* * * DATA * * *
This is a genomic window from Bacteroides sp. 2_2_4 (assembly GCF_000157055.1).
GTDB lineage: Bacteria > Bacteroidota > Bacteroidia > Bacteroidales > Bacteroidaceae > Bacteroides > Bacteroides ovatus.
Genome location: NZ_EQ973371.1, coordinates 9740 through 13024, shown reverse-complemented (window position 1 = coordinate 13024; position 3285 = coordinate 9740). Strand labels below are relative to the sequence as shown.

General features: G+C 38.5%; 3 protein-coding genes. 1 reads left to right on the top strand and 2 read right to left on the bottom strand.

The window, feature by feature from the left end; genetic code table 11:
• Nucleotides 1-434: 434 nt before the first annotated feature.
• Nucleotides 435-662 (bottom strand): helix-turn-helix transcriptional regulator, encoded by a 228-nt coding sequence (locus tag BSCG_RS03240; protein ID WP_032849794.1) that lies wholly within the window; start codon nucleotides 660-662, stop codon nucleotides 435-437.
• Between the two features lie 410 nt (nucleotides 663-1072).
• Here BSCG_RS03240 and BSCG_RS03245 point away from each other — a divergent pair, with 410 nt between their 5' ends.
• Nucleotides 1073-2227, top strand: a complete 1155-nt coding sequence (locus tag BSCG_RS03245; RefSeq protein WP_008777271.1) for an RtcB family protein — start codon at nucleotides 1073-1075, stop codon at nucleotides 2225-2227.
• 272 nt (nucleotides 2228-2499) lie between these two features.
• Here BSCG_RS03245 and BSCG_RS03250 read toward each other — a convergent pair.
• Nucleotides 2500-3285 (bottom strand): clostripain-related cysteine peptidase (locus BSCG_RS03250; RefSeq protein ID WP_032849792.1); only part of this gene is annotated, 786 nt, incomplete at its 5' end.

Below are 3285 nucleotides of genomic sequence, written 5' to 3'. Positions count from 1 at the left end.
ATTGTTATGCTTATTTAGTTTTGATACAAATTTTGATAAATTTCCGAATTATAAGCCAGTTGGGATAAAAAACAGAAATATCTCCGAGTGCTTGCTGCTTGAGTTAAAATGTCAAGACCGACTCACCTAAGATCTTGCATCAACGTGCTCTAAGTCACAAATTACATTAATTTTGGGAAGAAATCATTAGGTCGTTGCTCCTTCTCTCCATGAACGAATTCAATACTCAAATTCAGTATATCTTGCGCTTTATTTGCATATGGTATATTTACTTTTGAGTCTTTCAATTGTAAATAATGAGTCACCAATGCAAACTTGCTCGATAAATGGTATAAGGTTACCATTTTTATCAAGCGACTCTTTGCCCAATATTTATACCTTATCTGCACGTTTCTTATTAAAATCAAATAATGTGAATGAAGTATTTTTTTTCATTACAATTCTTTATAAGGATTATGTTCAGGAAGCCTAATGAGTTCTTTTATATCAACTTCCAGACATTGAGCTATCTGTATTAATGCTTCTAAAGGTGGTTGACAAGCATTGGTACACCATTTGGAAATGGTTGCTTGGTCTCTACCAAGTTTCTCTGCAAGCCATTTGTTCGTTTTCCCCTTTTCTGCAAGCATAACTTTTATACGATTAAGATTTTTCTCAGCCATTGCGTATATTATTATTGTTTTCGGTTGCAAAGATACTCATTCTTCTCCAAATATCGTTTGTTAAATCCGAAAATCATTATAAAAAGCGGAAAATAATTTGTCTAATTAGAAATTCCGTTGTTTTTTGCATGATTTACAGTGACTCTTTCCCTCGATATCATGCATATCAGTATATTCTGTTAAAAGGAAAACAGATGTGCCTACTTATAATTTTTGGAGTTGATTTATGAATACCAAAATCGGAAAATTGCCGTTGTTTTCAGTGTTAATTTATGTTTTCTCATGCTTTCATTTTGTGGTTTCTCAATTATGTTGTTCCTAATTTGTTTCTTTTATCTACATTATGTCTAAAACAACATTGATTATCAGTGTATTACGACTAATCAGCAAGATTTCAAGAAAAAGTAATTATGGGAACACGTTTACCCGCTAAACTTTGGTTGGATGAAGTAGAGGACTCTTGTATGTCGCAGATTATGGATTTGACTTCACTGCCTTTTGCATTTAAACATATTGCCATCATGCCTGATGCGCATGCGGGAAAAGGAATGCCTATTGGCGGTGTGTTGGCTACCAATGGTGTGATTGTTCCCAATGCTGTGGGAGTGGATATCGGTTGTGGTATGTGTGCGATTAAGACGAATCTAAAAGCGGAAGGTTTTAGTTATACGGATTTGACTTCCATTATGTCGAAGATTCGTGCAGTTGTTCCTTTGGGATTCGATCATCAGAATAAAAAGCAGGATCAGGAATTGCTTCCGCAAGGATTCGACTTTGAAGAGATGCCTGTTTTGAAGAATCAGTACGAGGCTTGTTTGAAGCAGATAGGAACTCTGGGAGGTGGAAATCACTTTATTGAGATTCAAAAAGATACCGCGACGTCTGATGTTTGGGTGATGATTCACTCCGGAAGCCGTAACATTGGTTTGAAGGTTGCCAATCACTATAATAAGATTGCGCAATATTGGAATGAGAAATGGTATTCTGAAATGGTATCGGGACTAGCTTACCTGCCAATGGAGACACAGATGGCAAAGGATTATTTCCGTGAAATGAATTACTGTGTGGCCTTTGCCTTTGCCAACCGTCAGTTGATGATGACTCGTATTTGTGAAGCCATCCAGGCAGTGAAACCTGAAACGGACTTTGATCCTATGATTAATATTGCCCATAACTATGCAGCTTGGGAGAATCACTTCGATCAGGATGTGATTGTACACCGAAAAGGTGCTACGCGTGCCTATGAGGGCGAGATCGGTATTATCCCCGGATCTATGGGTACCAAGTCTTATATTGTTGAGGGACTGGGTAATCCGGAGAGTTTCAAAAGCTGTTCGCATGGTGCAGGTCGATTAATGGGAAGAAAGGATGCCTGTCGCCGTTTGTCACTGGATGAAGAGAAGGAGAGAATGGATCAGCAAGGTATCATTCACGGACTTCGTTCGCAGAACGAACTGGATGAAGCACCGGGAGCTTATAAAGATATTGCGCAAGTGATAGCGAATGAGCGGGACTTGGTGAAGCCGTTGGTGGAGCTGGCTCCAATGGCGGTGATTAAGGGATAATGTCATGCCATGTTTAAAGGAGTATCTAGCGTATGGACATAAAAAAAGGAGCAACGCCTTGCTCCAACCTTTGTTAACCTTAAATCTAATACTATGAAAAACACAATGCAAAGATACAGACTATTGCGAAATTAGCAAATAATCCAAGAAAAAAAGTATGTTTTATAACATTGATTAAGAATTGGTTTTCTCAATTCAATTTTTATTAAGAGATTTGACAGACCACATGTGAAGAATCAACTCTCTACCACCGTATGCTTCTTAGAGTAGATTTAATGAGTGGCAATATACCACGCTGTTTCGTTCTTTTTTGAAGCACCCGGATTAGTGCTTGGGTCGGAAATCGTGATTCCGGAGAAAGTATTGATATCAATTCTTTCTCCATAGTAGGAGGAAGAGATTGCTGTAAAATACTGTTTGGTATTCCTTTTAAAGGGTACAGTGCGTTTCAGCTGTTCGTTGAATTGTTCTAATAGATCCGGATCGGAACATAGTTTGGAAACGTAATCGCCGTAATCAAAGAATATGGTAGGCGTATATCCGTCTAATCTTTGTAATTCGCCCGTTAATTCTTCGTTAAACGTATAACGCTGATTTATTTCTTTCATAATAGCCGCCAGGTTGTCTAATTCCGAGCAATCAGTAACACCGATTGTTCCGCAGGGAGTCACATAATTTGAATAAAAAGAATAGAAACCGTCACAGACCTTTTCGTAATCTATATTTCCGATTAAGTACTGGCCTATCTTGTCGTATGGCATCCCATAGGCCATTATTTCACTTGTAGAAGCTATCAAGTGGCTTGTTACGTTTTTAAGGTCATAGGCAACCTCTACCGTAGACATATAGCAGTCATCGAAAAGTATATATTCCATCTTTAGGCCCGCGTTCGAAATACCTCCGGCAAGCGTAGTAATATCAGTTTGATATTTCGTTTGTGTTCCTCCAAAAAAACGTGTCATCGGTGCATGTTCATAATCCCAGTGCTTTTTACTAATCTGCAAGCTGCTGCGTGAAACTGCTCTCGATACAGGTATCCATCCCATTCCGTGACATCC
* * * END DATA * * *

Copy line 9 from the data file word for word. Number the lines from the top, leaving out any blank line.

• Here BSCG_RS03240 and BSCG_RS03245 point away from each other — a divergent pair, with 410 nt between their 5' ends.